Project

Thermal Imaging Camera

A Thermal-Imaging camera is a camera that detects the heat signature of objects and displays the difference with a set of colors relative to the temperature of the object.The Do-It-Yourself Thermal-Imaging camera uses a shuttered Lepton2.5 to sense infrared waves. The code of the camera is run by the Teensy 3.6 microprocessor.

Engineer

Raymond Chen

Area of Interest

Electrical Engineering

School

Lowell High School

Grade

Incoming         Sophomore

Reflection

Throughout this program, I learned to compromise in case of emergencies. Four and a half weeks into working on my original camera I was dismayed to find that the microprocessor I used for the camera could not connect to a desktop. I worked for two days trying to get the microprocessor working but to no avail. I had almost completed work on the hardware of the project, but without the software, nothing would be able to work. I did not have enough time to reorder almost all of the materials and finish the project, so I was very unsure of what I could do. A Raspberry Pi ended up as the solution to most of my problems and the core of the replacement of my project. I still managed to build some form of a thermal viewer and can still improve off of it. Throughout the project I ran into many similar situations, and found some solution to each of them. This program has taught me that if there is something I can’t solve one way I must always try another.

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Overview

Second Milestone

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First Milestone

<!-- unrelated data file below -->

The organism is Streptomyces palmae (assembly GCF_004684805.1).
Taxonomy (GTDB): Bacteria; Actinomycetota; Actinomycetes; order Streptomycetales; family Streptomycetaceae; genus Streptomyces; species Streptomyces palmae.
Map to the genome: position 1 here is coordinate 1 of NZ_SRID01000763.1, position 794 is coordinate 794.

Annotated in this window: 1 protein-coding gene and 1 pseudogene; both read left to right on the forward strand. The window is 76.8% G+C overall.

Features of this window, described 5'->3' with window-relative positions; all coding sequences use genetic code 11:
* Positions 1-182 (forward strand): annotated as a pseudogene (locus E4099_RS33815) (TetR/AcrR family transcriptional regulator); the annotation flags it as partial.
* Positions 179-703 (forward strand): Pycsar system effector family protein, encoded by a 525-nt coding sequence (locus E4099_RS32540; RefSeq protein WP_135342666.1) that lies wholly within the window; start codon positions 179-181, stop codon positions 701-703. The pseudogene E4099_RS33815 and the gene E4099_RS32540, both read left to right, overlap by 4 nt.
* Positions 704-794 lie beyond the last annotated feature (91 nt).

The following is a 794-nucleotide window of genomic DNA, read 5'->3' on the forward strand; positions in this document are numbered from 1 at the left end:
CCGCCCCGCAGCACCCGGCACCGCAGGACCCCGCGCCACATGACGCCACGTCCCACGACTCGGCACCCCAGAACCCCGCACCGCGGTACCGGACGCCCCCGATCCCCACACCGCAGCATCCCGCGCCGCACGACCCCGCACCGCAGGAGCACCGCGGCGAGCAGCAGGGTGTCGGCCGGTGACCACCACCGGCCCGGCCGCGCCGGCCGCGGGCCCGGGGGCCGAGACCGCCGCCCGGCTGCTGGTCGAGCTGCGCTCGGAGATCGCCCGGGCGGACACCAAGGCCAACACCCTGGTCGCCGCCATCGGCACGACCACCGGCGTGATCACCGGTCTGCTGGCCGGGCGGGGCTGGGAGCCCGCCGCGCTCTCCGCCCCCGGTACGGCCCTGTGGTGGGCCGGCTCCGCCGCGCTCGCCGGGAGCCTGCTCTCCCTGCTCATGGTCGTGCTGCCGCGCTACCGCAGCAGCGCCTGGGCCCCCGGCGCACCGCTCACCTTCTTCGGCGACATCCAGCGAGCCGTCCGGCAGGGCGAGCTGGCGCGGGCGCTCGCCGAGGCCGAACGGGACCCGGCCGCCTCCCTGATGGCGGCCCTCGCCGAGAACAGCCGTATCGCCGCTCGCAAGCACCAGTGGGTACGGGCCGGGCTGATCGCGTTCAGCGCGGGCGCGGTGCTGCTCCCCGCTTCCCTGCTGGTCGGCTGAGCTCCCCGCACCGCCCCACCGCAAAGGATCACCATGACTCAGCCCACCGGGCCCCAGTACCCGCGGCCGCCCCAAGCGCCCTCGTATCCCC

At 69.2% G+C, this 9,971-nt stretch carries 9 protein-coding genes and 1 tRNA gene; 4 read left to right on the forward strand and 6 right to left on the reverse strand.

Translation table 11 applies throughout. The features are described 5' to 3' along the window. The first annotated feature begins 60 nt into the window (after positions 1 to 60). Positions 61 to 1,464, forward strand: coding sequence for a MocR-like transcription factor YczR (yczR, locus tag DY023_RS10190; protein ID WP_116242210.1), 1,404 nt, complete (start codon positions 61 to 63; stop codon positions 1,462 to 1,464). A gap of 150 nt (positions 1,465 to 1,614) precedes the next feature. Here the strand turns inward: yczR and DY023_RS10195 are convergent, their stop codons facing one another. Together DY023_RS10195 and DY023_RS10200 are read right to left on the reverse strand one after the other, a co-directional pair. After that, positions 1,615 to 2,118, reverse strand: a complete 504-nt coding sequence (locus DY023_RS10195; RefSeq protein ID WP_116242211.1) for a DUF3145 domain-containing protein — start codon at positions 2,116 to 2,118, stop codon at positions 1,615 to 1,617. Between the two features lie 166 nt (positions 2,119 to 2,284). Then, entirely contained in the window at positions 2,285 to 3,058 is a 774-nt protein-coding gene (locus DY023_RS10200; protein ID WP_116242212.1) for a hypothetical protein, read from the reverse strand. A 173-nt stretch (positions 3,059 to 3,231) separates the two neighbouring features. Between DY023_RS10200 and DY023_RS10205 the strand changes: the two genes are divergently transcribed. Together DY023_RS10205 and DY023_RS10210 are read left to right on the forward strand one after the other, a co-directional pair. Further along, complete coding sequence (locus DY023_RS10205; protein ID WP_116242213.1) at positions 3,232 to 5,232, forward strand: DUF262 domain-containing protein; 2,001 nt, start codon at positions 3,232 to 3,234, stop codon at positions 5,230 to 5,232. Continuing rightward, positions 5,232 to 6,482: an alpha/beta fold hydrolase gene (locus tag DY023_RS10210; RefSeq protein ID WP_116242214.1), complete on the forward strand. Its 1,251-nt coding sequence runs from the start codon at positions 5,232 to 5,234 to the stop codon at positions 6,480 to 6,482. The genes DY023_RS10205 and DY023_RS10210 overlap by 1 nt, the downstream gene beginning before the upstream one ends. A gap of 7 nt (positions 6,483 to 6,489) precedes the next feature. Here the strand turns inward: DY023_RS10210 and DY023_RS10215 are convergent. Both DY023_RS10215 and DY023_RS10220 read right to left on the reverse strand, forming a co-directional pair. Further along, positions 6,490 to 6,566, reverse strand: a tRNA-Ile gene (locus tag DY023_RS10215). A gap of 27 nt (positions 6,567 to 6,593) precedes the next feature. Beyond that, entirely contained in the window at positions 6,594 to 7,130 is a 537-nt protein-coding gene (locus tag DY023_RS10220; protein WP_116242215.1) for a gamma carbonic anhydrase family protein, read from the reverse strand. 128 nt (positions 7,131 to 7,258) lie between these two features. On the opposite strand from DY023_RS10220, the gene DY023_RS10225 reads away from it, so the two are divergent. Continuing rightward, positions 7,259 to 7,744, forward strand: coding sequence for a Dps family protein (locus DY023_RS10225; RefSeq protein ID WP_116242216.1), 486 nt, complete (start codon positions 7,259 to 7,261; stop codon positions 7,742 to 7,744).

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The first milestone was to get the shuttered FLIR to work as its own thermal-imager using a raspberry pi3 model b v1.2 and a lepton breakout board connected to an FLIR. The instructions for setting up the video are here: [goo.gl/rsrYQu]. I installed the entirety of the GitHub directory for access to all of the files within it.  The Pi takes power from my laptop and displays onto the monitor. The process of getting the camera to work will require the internet, so I connected the Pi to a nearby wifi hotspot. When I was instructed to apply [make] from [LeptonSDKEmb32PUB] within the [raspberrypi_video] directory I could not find the file. I ended up finding [LeptonSDKEmb32PUB] within the [raspberrypi_libs] directory. Upon completing the setup, I discovered that the red rectangle that indicated that the FLIR was not connected was showing on the video screen. After repeatedly attempting to place the FLIR in the “perfect” position I found that there was no difference made, so I found help at [https://groups.google.com/forum/#!forum/flir-lepton] or [goo.gl/fSU3tD]. I dug through the forums to find a solution. I tried everything that was found to already have been a solution. I happened upon [https://groups.google.com/forum/#!searching/flir-lepton/jimmy$20t%7Csort:relevance/flir-lepton/qnS8OjmFo6I/Q2Fo9UrZNlsJ] and discovered that the conversation held the solution to my problems. I first attempted moving the MOSI pin to ground, but no change occurred so I returned everything to its original position. I then moved the CS pin from pin number 26 to pin number 24. The camera briefly started up, but when I picked the camera up, the reset disconnected and the video stopped working. I switched out the CS cable I was using, for I had found that the head was very loose, and replaced the wire with a new one. After some fidgeting, I managed to get the video to start again. The heat sensor was working, but it always held an afterimage of anything it detects after a number of resets. Even so, the video still works. The video that was taken only detects what was warmest within the room.